Why did Apple hire former Adobe CTO Kevin Lynch as vice president of technology?
Adobe and Apple spent years fighting a much-publicized battle over the latter’s decision to ban Adobe Flash from iOS devices. Former Apple CEO Steve Jobs was very public in his condemnation of Flash as a tool for rich-content playback, denigrating it in an April 2010 letter posted on Apple’s Website as flawed with regard to battery life, security, reliability and performance.
“Flash has not performed well on mobile devices,” Jobs wrote with characteristic bluntness. “We have routinely asked Adobe to show us Flash performing well on a mobile device, any mobile device, for a few years now. We have never seen it.”
Lynch was very much the public face of Adobe’s public-relations pushback to Apple’s criticism; in a corporate video shot for an Adobe developer conference in 2009, he even helped run an iPhone over with a steamroller. (Hat tip to Daring Fireball’s John Gruber for digging that video up.) As recently as 2010, he was still arguing that Flash was superior to HTML5, which eventually surpassed it to become the virtual industry standard for Web-based rich content.
It’s interesting to speculate whether Steve Jobs would have hired someone who so publicly denigrated Apple’s flagship product. But Jobs is dead, and his corporate successors in Cupertino—tasked with leading Apple through a period of fierce competition—obviously looked at Lynch and decided he’d make a perfect fit as an executive.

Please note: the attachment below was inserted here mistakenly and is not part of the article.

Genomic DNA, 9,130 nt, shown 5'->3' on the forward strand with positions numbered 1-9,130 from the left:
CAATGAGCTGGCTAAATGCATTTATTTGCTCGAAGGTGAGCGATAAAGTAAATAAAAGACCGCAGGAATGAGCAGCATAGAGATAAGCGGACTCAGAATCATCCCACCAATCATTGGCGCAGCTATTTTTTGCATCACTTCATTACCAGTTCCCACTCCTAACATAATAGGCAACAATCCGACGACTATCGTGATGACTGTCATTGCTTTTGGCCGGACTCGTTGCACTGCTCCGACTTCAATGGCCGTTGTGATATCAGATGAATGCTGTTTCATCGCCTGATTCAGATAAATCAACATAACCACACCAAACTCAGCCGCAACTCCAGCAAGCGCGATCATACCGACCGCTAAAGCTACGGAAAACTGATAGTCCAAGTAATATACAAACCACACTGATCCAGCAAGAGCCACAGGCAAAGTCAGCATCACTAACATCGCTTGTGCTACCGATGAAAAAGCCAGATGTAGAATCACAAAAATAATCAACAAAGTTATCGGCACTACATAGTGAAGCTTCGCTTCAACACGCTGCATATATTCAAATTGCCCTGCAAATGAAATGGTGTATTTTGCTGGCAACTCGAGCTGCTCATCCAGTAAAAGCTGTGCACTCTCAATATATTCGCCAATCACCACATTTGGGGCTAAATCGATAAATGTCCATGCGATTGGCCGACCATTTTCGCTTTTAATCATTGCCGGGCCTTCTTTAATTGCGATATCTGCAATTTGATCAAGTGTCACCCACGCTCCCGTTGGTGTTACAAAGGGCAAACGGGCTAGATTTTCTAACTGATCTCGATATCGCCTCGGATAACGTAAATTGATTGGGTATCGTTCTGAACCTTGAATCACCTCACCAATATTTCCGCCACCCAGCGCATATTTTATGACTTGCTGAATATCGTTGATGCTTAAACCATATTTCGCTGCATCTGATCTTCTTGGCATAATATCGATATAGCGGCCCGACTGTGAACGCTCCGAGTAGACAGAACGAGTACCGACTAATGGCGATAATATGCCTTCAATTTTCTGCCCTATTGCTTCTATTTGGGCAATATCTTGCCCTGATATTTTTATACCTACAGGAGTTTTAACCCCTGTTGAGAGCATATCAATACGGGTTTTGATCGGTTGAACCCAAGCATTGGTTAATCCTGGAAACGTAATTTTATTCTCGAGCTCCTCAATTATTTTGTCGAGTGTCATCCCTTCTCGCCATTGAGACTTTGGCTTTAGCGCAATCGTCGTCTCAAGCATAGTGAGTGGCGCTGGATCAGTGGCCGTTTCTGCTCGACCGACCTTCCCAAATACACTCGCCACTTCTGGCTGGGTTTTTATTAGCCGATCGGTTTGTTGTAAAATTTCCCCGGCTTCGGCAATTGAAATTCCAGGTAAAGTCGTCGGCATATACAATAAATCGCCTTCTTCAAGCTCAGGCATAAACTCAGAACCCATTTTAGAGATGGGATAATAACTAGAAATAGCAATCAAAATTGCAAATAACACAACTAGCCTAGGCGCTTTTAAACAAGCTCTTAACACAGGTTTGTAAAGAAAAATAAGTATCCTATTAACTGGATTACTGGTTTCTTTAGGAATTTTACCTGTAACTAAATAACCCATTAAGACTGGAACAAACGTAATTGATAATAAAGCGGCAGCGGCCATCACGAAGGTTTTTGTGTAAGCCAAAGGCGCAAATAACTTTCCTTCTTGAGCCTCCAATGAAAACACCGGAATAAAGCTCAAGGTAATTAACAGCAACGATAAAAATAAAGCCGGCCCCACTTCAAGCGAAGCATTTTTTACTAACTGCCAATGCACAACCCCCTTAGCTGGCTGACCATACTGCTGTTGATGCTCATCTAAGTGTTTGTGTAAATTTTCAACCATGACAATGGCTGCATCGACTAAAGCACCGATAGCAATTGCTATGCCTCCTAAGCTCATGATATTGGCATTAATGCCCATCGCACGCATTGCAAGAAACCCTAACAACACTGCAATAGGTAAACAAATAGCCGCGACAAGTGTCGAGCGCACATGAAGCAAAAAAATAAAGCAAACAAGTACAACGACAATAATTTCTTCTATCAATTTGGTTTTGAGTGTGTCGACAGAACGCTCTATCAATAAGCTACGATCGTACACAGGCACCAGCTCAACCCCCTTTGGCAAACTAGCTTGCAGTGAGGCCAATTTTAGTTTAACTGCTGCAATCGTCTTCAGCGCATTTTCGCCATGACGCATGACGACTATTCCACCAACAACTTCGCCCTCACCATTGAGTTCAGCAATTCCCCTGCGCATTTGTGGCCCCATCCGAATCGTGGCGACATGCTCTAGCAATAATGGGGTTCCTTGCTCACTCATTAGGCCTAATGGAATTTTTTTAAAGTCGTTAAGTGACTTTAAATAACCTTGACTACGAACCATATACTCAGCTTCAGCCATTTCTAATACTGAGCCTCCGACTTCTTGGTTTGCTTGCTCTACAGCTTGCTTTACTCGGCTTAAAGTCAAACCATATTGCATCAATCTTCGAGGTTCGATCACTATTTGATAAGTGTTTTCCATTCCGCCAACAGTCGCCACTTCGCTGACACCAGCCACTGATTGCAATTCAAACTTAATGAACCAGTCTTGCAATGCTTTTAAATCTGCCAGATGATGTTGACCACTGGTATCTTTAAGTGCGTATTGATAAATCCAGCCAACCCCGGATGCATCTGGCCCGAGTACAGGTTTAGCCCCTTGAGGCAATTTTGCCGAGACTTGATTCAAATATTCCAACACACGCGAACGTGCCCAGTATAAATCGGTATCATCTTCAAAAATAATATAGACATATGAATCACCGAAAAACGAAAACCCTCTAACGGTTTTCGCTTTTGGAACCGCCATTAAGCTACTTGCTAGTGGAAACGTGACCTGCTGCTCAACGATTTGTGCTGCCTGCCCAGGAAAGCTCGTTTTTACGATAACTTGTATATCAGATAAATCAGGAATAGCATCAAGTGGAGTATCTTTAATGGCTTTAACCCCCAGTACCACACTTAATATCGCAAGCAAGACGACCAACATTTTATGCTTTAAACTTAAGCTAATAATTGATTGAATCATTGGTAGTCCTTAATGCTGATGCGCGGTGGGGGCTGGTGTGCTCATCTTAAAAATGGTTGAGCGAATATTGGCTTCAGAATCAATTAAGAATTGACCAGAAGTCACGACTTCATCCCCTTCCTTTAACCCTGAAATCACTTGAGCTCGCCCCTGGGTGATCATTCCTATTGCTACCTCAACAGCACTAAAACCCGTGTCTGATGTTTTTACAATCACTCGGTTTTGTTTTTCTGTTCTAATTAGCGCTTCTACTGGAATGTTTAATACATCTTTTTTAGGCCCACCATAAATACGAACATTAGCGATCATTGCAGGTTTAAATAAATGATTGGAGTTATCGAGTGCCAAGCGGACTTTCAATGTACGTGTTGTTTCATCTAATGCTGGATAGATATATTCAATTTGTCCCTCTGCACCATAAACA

Earlier in his career, Lynch developed software for the Macintosh. Before joining Macromedia in 1996 (which was acquired several years later by Adobe), he also worked for General Magic, which began life as an internal project at Apple. He’s seemingly well-versed in mobile devices and cloud subscriptions, two areas of focus for Adobe over the past few years.
“It could be a signal Apple is interested in more than just the device—Adobe has done a good job transitioning its products to the cloud and putting in place the elements of a subscription model,” Forrester analyst Jeffrey Hammond wrote in an email to Bloomberg about Lynch’s hire.
Like every other tech behemoth, Apple is focused on the cloud in a big way, building out its data centers to deal with the customer load from iCloud, iTunes and other services. But as the company’s experiences with MobileMe have shown, the cloud can be a difficult thing to do right. Apple’s executives may have decided that Lynch is the perfect person to help them move the company seamlessly in a cloudier direction—and they’ve evidently decided to let bygones be bygones, at least with regard to that whole steamroller thing.
Lynch will report to Apple senior vice president Bob Mansfield.